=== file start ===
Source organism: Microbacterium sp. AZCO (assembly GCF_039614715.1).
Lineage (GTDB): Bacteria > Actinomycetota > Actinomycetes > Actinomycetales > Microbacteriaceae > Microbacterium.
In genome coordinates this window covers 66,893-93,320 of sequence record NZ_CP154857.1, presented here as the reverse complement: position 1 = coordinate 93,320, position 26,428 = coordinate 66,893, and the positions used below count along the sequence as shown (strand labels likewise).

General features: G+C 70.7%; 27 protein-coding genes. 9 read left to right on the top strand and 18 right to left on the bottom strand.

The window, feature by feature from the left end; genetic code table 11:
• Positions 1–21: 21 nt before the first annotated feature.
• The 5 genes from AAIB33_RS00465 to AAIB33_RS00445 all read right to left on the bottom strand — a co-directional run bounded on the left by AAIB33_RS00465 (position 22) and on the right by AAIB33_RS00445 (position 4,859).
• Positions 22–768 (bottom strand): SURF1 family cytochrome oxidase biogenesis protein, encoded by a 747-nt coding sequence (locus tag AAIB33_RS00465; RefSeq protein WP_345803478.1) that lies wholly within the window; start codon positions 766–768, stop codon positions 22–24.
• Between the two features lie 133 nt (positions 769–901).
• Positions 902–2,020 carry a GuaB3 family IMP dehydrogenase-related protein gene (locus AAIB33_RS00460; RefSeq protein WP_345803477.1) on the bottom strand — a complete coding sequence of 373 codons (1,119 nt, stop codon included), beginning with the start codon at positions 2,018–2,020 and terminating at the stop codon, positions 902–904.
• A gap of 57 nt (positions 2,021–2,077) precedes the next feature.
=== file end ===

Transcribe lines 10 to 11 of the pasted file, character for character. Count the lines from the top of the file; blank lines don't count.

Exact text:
• Positions 902–2,020 carry a GuaB3 family IMP dehydrogenase-related protein gene (locus AAIB33_RS00460; RefSeq protein WP_345803477.1) on the bottom strand — a complete coding sequence of 373 codons (1,119 nt, stop codon included), beginning with the start codon at positions 2,018–2,020 and terminating at the stop codon, positions 902–904.
• A gap of 57 nt (positions 2,021–2,077) precedes the next feature.